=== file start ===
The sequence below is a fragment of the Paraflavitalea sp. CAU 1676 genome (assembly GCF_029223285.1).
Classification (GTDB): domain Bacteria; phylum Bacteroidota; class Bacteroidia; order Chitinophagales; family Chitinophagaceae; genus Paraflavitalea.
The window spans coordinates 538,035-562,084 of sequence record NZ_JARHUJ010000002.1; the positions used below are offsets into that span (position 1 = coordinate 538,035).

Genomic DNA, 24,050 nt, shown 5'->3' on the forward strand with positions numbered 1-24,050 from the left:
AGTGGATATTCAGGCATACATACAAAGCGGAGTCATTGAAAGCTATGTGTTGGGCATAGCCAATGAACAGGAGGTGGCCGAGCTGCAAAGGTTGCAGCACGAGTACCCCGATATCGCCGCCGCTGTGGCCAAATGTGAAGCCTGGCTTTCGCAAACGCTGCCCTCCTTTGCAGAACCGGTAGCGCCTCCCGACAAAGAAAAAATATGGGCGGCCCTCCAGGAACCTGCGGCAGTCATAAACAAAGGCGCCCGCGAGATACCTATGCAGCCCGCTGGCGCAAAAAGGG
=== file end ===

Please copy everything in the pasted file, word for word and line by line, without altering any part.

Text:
The sequence below is a fragment of the Paraflavitalea sp. CAU 1676 genome (assembly GCF_029223285.1).
Classification (GTDB): domain Bacteria; phylum Bacteroidota; class Bacteroidia; order Chitinophagales; family Chitinophagaceae; genus Paraflavitalea.
The window spans coordinates 538,035-562,084 of sequence record NZ_JARHUJ010000002.1; the positions used below are offsets into that span (position 1 = coordinate 538,035).

Genomic DNA, 24,050 nt, shown 5'->3' on the forward strand with positions numbered 1-24,050 from the left:
AGTGGATATTCAGGCATACATACAAAGCGGAGTCATTGAAAGCTATGTGTTGGGCATAGCCAATGAACAGGAGGTGGCCGAGCTGCAAAGGTTGCAGCACGAGTACCCCGATATCGCCGCCGCTGTGGCCAAATGTGAAGCCTGGCTTTCGCAAACGCTGCCCTCCTTTGCAGAACCGGTAGCGCCTCCCGACAAAGAAAAAATATGGGCGGCCCTCCAGGAACCTGCGGCAGTCATAAACAAAGGCGCCCGCGAGATACCTATGCAGCCCGCTGGCGCAAAAAGGG